Wednesday, April 17, 2013


The Sovereign Queen

Richard Barnfield (1574-1620), "The Prayse of Lady Pecunia," lines 91-114:
But now vnto her Praise I will proceede,
Which is as ample, as the Worlde is wide:
What great Contentment doth her Pressence breede
In him, that can his wealth with Wysdome guide?
  She is the Soueraigne Queene, of all Delights:
  For her the Lawyer pleades; the Souldier fights.

For her, the Merchant venters on the Seas:
For her, the Scholler studdies at his Booke:
For her, the Vsurer (with greater ease)
For sillie fishes, layes a siluer hooke:
  For her, the Townsman leaues the Countrey Village:
  For her, the Plowman giues himselfe to Tillage.

For her, the Gentlemen doeth raise his rents:
For her, the Seruingman attends his maister:
For her, the curious head new toyes inuents:
For her, to Sores, the Surgeon layes his plaister.
  In fine for her, each man in his Vocation,
  Applies himselfe, in euerie sev'rall Nation.

What can thy hart desire, but thou mayst haue it,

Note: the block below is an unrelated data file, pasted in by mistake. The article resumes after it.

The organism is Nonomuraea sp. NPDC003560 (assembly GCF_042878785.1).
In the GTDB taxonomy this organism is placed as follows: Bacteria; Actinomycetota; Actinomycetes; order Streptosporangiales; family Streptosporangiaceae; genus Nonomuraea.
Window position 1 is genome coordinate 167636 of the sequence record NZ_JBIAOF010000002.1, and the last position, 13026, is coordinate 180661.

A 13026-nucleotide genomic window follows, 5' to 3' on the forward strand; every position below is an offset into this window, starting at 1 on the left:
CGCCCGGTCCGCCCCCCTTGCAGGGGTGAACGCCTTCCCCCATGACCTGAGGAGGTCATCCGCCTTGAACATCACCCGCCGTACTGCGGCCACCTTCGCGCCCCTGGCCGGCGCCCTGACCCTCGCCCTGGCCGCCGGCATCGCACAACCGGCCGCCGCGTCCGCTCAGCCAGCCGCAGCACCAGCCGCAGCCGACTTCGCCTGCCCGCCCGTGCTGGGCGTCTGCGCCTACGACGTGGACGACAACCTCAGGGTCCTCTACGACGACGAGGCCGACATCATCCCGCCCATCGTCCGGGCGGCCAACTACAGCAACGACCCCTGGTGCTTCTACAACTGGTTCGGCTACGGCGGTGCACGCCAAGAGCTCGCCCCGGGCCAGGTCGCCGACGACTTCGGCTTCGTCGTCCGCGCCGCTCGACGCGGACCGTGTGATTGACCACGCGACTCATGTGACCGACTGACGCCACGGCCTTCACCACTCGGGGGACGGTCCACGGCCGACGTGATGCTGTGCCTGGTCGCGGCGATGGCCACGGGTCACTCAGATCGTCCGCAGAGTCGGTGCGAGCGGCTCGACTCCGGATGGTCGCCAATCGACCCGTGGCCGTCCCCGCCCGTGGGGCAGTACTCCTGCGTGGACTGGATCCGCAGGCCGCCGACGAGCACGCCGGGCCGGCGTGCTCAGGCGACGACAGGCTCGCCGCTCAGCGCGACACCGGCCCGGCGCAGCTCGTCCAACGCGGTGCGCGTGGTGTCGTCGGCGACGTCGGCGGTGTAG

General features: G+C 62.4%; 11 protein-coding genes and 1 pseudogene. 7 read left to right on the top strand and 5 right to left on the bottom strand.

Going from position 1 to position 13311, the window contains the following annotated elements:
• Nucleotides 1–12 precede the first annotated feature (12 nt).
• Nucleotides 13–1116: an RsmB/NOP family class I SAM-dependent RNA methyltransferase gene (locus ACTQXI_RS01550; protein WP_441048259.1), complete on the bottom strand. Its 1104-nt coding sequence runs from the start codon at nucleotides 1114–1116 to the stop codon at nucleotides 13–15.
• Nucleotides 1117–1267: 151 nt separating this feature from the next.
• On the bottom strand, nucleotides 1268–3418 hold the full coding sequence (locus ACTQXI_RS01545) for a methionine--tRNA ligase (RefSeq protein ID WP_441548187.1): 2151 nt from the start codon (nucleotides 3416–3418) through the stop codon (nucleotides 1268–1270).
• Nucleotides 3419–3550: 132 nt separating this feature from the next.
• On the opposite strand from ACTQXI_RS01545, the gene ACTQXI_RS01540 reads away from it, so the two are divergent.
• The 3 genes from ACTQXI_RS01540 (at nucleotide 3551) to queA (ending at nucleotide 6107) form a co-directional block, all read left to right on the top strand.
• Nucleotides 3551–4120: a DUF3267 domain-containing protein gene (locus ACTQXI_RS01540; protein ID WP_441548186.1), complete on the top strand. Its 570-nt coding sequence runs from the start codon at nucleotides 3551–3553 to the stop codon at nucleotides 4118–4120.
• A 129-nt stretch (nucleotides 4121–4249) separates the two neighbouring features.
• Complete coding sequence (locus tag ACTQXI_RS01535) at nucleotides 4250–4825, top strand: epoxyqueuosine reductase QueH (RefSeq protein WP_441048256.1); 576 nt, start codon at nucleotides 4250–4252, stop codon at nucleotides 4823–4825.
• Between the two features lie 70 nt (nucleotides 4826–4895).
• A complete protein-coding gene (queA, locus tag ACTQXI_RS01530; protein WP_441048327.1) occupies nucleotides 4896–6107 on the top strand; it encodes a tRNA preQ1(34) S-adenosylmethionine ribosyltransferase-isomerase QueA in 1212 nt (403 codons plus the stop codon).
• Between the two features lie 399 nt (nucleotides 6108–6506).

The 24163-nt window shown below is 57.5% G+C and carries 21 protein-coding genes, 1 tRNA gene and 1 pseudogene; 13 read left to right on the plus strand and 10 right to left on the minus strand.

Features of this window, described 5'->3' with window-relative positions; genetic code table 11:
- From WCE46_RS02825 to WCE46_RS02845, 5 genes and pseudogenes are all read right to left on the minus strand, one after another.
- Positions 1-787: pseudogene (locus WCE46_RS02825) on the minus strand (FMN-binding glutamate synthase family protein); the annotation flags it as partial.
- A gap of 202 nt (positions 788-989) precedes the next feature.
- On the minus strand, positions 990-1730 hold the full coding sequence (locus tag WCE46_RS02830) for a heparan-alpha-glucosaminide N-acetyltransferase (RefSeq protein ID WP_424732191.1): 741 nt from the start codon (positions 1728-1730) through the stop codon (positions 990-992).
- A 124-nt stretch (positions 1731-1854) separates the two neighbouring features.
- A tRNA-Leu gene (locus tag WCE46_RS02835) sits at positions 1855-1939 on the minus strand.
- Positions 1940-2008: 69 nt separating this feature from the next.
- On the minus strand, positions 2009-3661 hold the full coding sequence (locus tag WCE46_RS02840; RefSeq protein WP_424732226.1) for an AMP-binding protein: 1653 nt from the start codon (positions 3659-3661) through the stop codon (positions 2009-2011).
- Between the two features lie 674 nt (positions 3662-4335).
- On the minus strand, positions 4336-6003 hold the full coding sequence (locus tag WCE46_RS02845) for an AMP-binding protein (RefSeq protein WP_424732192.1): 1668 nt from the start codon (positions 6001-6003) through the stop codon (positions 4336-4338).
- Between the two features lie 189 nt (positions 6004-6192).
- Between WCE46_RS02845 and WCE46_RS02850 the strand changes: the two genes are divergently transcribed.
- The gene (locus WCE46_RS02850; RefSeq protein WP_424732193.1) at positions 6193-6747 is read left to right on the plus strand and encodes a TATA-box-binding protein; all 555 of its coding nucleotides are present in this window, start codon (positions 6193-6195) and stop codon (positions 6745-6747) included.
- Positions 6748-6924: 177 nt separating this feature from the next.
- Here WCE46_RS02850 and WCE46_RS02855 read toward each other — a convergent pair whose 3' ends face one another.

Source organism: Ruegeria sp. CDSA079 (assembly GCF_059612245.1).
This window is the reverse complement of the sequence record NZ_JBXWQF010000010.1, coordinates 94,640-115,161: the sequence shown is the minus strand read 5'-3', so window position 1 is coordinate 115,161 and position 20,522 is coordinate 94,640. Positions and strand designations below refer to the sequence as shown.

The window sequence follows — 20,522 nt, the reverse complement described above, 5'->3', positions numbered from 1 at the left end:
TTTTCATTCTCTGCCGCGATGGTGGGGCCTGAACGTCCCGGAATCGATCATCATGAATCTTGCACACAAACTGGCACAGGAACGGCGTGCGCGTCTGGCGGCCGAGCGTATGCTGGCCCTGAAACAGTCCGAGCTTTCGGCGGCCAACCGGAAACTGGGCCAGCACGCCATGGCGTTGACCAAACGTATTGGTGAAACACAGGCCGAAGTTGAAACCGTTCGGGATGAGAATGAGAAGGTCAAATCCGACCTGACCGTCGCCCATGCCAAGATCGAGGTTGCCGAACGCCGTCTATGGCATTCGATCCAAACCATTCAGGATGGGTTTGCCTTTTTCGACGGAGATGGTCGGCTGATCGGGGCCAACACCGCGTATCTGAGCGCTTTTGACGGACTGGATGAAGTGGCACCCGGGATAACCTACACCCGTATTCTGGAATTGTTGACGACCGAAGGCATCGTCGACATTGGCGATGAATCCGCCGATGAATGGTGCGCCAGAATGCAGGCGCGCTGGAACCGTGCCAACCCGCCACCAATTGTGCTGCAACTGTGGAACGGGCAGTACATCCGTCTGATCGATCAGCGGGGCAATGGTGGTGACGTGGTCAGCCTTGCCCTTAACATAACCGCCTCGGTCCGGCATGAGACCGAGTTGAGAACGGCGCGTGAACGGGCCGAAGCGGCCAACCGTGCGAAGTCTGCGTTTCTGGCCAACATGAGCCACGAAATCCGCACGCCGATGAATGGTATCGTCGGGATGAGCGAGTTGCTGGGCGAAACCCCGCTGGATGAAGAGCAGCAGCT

If thou hast readie money to disburse?
Then thanke thy Fortune, that so freely gaue it;
For of all friends, the surest is thy purse.
  Friends may proue false, and leaue thee in thy need;
  But still thy Purse will bee thy friend indeed.
See also Barnfield's "The Combat, betweene Conscience and Couetousnesse, in the Mind of Man," lines 29-38 (Covetousness speaking):
The greatest Princes are my followars,
The King in Peace, the Captaine in the Warres:
The Courtier, and the simple Countrey-man;
The Iudge, the Merchant, and the Gentleman;
The learned Lawyer, and the Politician:
The skilfull Surgeon, and the fine Physician:
In briefe, all sortes of men mee entertaine,
And hold mee, as their Soules sole Soueraigne,
And in my quarrell they will fight and die,
Rather then I should suffer iniurie.
Otto van Veen (1556-1629), aka Otto Vaenius, Quinti Horatii Flacci Emblemata (Antwerp: Philip Lisaert, 1612), p. 125 ("Pecuniae obediunt omnia"):

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